A study showed where Americans first turn to when they need to learn about health topics. According to their results, one in five Americans prioritised TikTok over seeing a doctor.
The study itself was conducted by CharityRx, a discount service at select pharmacies. It was also based on a sample of 2,000 U.S. adults—including Americans of different age groups: Gen Zs, Millennials, Gen Xers, and Baby Boomers.
In general, 65% of Americans surveyed used Google first before consulting their doctor, 33% of Americans go to YouTube first, and one in five Americans prioritise TikTok over other sources. Delving deeper into age groups, 44% of Generation Z respondents turn to YouTube and 33% to TikTok. Compared to the older generation, they are less inclined to consult Google first, as only 27% of them do so.
Older generations, instead, are more likely to head to Google. This includes 32% of Millennials, 36% of Generation X, and 36% of Baby Boomers. Meanwhile, 39% of Millennials, 30% of Gen Xers, and 21% of Baby Boomers go to YouTube. And when it comes to TikTok, it’s preferred by 26% of Millennials, 14% of Gen X, and 4% of Baby Boomers.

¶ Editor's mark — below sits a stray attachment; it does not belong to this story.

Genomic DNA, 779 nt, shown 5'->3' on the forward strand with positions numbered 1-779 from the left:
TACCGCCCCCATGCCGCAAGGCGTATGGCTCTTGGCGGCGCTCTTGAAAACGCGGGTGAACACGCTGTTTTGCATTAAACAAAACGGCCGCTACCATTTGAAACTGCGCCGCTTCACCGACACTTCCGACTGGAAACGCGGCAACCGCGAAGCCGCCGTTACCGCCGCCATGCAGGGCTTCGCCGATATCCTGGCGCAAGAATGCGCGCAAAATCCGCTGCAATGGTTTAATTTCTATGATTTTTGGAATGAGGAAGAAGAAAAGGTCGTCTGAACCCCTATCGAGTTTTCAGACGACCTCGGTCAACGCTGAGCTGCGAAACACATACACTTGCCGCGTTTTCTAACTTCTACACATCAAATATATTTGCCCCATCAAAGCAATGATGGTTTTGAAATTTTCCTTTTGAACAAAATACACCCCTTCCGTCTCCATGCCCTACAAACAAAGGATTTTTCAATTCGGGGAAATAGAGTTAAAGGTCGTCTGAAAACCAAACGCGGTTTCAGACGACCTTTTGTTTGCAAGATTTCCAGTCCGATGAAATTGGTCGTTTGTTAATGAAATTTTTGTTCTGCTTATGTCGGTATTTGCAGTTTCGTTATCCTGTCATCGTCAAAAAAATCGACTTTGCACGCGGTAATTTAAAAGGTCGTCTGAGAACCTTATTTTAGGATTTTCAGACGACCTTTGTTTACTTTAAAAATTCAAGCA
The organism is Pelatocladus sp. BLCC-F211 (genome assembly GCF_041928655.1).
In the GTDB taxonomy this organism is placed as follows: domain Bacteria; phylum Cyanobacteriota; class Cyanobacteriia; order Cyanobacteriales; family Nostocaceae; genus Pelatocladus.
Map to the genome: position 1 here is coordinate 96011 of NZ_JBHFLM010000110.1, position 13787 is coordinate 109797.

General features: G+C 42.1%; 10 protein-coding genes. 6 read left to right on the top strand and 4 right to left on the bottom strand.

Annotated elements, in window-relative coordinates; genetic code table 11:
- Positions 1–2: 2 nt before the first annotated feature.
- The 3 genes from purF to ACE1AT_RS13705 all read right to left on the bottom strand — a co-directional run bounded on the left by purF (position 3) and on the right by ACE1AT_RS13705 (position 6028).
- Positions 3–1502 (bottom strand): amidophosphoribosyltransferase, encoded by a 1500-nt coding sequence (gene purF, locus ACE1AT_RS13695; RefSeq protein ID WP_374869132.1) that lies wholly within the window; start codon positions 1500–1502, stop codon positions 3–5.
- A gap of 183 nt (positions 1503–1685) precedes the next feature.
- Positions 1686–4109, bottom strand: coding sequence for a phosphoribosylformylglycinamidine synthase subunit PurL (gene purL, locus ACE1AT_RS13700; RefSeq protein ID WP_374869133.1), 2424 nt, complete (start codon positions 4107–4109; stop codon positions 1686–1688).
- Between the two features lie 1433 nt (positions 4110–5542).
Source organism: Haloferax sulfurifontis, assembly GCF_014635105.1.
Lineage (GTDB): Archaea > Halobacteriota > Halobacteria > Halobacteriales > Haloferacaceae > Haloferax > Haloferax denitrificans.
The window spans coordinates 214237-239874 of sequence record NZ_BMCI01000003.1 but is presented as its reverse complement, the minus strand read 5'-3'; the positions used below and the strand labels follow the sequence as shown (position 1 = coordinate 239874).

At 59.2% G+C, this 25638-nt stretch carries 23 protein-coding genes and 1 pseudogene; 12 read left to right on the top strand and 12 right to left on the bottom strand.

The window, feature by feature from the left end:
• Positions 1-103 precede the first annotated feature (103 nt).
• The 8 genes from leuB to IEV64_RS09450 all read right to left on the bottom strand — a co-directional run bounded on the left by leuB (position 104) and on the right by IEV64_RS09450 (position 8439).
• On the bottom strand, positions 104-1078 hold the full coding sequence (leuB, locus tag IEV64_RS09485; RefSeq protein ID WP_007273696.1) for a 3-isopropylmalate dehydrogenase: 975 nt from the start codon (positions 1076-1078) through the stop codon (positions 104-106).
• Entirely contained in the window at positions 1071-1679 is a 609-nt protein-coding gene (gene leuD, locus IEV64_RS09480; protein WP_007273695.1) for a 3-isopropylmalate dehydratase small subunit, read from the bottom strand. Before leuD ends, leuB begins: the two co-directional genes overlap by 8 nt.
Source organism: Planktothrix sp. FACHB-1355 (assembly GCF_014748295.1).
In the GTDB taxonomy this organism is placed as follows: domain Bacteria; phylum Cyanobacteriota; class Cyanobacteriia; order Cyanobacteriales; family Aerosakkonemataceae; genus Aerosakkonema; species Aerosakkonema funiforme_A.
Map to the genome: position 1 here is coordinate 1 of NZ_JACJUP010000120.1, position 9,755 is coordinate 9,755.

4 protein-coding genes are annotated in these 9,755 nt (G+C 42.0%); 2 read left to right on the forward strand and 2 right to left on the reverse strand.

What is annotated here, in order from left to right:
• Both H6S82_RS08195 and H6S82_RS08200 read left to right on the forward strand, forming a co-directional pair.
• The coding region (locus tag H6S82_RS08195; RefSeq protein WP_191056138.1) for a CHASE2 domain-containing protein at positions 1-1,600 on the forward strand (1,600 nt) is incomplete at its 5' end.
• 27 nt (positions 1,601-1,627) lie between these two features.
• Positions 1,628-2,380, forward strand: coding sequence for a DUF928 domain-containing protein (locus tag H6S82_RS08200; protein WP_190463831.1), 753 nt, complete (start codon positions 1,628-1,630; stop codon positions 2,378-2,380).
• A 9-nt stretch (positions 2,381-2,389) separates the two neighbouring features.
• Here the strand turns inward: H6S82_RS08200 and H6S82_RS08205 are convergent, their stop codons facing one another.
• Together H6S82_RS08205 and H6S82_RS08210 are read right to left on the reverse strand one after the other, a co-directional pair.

CharityRx also revealed 55% of those surveyed cite medical accreditation or certification as the reason they trust creators on social networks. 40% say the influencers’ years of experience are a factor, 26% mention relatability to a shared experience, and 22% believe that the fact they healed from a certain condition makes them credible.
Additionally, the healthcare system in America is also notoriously expensive, as a 2017 survey of the healthcare systems of 11 developed countries found the U.S. healthcare system to be the “most expensive and worst-performing“. However, Americans say that they trust influencers and celebrities far less than doctors—with just 17% saying the contrary.
In July, we reported that Google’s internal data revealed nearly half of Gen Z users prefer to use TikTok (and even Instagram) for internet searches instead of Google Search and Maps. Depending on TikTok for information is pretty dangerous—because viral videos can often come with misinformation.